Batcombe and Hornbeam soils have moderately permeable clayey subsoils and, where underlain at no great depth by chalk, are only occasionally waterlogged (Wetness Class II). Most excess winter rain drains vertically down to the unsaturated Chalk and any water moving laterally over the clay enters the Chalk at the margins of the Plateau Drift. Carstens and Winchester soils are well drained (Wetness Class I) with well-structured clayey subsoils through which water drains rapidly. Unless very stony, Batcombe, Hornbeam and Carstens soils have moderate reserves of water. Because the soils usually occur on high ground with relatively high rainfall and small soil moisture deficits they are rarely more than slightly droughty for any of the main crops, although the soils are moderately droughty for grass.

Cropping and Land Use

There are long periods in autumn and spring when the soils can be safely cultivated though opportunities for the tillage of Batcombe and Hornbeam soils may be restricted in wet springs.The fine silty topsoils of Batcombe and Carstens series are easily damaged if cultivated when too wet and such structural damage will reduce the yield of subsequent crops. The soils are variably flinty and cultivation is hindered and implement wear greatly increased on the more stony soils. Much of the land is woodland, especially on the Chilterns. Cereals and ley grassland are the most common arable crops. Exposure to strong winds is a limiting factor for sensitive crops on higher ground, but vegetables and fruit are grown locally in sheltered places where the soils are not too stony and there is good depth of fine silty or fine loamy material over the clayey subsoil. Despite moderate available water reserves summer growth of grass is limited in this region and the soils rarely poach. The soils are inherently acid and regular liming is needed. In the South West there is a slight risk of poaching in most districts but the risk is greater in wetter localities such as east Devon.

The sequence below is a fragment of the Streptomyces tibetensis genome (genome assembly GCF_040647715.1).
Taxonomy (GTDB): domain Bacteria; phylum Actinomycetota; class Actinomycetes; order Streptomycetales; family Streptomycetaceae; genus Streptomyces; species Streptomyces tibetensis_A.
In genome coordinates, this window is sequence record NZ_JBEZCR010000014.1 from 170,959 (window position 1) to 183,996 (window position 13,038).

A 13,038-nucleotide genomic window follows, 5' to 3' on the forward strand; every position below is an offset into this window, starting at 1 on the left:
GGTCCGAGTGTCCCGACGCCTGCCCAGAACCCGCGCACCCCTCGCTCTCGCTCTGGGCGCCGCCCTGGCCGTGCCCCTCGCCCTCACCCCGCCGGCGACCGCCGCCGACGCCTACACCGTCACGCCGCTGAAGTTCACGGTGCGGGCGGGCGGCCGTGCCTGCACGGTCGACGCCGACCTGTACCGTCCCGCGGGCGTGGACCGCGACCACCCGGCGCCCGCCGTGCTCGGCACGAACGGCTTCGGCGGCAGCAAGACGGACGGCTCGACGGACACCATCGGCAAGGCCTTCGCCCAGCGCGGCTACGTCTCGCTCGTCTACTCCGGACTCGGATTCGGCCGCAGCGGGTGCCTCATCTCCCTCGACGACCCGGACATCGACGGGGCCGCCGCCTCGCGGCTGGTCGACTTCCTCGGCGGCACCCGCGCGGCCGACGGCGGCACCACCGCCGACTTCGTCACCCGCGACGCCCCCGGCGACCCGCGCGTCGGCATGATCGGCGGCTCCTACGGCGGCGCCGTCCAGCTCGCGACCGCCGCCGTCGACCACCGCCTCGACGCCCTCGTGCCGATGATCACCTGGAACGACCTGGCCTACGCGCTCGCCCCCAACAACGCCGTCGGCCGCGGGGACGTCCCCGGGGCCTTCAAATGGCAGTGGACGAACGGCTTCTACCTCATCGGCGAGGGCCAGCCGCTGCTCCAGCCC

Much of the land remains in woodland of various kinds, especially on the Chilterns and on the North Downs. Cereals and ley grassland are the most common arable crops. Exposure to strong winds is a limiting factor for sensitive crops on higher ground, but vegetables and fruit are grown locally in sheltered places where the soils are not too stony and there is a good depth of fine silty or fine loamy material over the clayey subsoil. Moderate available water reserves mean that grass growth is seriously checked in summer in the drier districts on the Chilterns and the North Downs. Here there is only very slight risk of poaching. On the wetter South Downs and in Hampshire, grass growth continues for much of the summer, though the risk of poaching is somewhat greater. The soils are inherently acid and need regular liming.